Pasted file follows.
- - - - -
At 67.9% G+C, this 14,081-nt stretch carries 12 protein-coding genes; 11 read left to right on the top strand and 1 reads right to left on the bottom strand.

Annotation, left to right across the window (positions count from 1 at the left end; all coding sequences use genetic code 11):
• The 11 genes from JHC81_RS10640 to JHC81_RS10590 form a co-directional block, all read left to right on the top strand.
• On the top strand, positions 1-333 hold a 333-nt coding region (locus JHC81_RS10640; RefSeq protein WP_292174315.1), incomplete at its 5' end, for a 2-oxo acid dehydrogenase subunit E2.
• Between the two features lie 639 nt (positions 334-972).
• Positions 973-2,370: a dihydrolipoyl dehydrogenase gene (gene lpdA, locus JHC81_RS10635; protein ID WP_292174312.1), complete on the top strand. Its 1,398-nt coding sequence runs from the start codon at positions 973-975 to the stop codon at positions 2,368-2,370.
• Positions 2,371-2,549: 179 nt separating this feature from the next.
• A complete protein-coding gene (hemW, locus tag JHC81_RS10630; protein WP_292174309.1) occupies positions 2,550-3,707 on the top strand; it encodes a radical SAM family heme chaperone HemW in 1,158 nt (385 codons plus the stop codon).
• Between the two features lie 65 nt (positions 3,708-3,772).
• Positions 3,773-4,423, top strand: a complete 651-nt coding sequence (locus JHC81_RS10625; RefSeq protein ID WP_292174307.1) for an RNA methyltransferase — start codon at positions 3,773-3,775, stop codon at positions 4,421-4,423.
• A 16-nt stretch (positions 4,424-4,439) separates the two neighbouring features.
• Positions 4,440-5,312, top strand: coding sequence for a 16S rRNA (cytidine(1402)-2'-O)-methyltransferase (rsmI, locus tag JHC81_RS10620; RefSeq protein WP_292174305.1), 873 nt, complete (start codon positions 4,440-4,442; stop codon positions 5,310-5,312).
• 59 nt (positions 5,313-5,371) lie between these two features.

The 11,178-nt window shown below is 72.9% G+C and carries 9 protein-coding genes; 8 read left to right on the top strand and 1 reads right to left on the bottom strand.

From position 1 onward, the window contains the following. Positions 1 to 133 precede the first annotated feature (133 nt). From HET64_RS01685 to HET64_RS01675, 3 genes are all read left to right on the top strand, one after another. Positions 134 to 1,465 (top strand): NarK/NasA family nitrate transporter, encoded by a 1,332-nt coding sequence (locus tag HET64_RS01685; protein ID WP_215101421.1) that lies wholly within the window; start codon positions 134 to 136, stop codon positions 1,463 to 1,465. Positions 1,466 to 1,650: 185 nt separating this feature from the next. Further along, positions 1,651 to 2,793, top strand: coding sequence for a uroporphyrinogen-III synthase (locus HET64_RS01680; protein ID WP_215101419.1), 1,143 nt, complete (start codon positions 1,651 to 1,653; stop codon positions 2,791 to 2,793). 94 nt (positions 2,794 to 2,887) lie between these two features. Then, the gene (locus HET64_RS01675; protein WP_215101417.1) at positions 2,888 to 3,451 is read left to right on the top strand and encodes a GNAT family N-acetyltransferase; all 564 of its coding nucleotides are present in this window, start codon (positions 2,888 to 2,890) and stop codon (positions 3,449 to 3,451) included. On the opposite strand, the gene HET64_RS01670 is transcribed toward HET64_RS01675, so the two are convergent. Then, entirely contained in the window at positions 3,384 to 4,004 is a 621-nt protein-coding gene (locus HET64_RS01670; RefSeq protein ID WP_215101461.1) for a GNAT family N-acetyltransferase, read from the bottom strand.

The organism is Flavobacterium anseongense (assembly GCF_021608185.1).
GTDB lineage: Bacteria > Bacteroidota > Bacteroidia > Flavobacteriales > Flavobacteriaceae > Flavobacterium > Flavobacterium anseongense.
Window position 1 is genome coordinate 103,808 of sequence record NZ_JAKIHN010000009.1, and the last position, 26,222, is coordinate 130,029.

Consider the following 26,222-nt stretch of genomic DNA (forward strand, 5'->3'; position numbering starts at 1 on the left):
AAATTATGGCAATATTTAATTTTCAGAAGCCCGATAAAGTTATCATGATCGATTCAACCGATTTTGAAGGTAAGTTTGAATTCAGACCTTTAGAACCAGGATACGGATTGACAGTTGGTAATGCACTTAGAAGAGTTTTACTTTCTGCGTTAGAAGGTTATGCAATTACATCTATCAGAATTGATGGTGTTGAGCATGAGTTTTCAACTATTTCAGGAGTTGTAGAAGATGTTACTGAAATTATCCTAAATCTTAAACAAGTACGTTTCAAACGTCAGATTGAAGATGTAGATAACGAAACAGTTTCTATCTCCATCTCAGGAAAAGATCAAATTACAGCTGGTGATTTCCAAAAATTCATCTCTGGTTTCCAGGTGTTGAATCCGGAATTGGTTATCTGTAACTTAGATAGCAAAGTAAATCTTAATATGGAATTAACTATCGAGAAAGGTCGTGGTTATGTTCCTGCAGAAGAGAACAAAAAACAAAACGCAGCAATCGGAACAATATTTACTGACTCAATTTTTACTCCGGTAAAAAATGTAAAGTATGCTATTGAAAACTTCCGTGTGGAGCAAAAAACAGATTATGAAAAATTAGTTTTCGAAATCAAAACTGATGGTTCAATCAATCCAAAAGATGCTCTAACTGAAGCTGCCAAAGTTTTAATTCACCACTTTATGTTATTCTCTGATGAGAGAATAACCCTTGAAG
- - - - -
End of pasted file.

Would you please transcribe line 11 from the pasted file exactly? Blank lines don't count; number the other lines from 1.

• A 16-nt stretch (positions 4,424-4,439) separates the two neighbouring features.